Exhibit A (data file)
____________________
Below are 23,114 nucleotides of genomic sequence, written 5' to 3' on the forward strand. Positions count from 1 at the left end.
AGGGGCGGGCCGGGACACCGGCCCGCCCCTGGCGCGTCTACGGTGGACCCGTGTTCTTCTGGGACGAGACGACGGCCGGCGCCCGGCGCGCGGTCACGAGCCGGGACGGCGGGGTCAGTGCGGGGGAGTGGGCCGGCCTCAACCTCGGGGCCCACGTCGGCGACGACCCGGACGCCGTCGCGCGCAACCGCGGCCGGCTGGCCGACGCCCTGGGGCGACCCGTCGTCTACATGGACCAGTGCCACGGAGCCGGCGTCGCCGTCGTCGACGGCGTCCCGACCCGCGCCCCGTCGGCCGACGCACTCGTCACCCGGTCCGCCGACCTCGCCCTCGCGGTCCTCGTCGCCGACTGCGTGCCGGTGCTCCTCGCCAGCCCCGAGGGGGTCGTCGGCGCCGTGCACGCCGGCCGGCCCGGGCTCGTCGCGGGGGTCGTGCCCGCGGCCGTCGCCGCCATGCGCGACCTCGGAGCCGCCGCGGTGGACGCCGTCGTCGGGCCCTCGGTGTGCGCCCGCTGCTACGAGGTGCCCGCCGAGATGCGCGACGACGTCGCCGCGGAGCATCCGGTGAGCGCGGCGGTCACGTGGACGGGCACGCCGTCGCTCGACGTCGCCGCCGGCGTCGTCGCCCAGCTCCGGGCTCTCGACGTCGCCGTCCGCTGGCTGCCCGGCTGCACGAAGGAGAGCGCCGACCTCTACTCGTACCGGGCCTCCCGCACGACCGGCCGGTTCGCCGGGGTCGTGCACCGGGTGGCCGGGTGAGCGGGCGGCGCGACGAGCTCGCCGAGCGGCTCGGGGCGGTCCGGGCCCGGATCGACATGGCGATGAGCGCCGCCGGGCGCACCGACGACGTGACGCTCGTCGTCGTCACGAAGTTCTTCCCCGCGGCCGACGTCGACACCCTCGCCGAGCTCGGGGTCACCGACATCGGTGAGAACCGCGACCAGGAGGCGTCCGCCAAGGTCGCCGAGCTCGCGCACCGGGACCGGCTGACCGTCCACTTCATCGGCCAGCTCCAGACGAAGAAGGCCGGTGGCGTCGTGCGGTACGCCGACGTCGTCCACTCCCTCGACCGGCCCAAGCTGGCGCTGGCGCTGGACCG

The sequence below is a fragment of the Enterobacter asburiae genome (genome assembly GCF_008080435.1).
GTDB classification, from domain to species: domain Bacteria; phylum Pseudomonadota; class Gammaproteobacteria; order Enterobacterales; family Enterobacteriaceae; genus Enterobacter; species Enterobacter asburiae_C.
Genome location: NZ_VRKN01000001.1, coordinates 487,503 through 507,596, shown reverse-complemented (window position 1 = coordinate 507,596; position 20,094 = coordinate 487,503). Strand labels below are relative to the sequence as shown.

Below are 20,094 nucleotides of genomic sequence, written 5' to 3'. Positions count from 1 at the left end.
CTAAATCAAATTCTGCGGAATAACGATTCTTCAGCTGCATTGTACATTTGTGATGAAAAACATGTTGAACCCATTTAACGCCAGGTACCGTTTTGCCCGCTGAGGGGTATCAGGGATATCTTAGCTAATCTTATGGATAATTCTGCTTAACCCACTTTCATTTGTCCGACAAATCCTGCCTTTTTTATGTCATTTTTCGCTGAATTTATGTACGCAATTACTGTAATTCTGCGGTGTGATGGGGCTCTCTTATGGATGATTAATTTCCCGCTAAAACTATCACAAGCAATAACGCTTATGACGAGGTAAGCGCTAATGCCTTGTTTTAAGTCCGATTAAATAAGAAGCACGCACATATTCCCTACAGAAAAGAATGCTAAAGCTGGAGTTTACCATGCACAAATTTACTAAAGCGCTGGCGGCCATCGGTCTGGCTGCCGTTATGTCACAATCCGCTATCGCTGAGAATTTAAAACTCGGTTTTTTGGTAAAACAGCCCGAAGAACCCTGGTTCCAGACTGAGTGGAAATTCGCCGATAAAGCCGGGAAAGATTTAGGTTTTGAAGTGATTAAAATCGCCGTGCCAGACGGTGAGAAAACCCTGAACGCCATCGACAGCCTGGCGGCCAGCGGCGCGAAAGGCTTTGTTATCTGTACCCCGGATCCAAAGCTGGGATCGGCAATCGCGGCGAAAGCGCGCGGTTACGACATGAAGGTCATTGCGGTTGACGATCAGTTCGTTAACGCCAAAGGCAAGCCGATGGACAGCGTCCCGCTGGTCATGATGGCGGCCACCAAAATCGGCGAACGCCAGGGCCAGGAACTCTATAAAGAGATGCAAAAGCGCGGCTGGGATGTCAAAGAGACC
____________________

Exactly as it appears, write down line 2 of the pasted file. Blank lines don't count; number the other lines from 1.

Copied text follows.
AGGGGCGGGCCGGGACACCGGCCCGCCCCTGGCGCGTCTACGGTGGACCCGTGTTCTTCTGGGACGAGACGACGGCCGGCGCCCGGCGCGCGGTCACGAGCCGGGACGGCGGGGTCAGTGCGGGGGAGTGGGCCGGCCTCAACCTCGGGGCCCACGTCGGCGACGACCCGGACGCCGTCGCGCGCAACCGCGGCCGGCTGGCCGACGCCCTGGGGCGACCCGTCGTCTACATGGACCAGTGCCACGGAGCCGGCGTCGCCGTCGTCGACGGCGTCCCGACCCGCGCCCCGTCGGCCGACGCACTCGTCACCCGGTCCGCCGACCTCGCCCTCGCGGTCCTCGTCGCCGACTGCGTGCCGGTGCTCCTCGCCAGCCCCGAGGGGGTCGTCGGCGCCGTGCACGCCGGCCGGCCCGGGCTCGTCGCGGGGGTCGTGCCCGCGGCCGTCGCCGCCATGCGCGACCTCGGAGCCGCCGCGGTGGACGCCGTCGTCGGGCCCTCGGTGTGCGCCCGCTGCTACGAGGTGCCCGCCGAGATGCGCGACGACGTCGCCGCGGAGCATCCGGTGAGCGCGGCGGTCACGTGGACGGGCACGCCGTCGCTCGACGTCGCCGCCGGCGTCGTCGCCCAGCTCCGGGCTCTCGACGTCGCCGTCCGCTGGCTGCCCGGCTGCACGAAGGAGAGCGCCGACCTCTACTCGTACCGGGCCTCCCGCACGACCGGCCGGTTCGCCGGGGTCGTGCACCGGGTGGCCGGGTGAGCGGGCGGCGCGACGAGCTCGCCGAGCGGCTCGGGGCGGTCCGGGCCCGGATCGACATGGCGATGAGCGCCGCCGGGCGCACCGACGACGTGACGCTCGTCGTCGTCACGAAGTTCTTCCCCGCGGCCGACGTCGACACCCTCGCCGAGCTCGGGGTCACCGACATCGGTGAGAACCGCGACCAGGAGGCGTCCGCCAAGGTCGCCGAGCTCGCGCACCGGGACCGGCTGACCGTCCACTTCATCGGCCAGCTCCAGACGAAGAAGGCCGGTGGCGTCGTGCGGTACGCCGACGTCGTCCACTCCCTCGACCGGCCCAAGCTGGCGCTGGCGCTGGACCG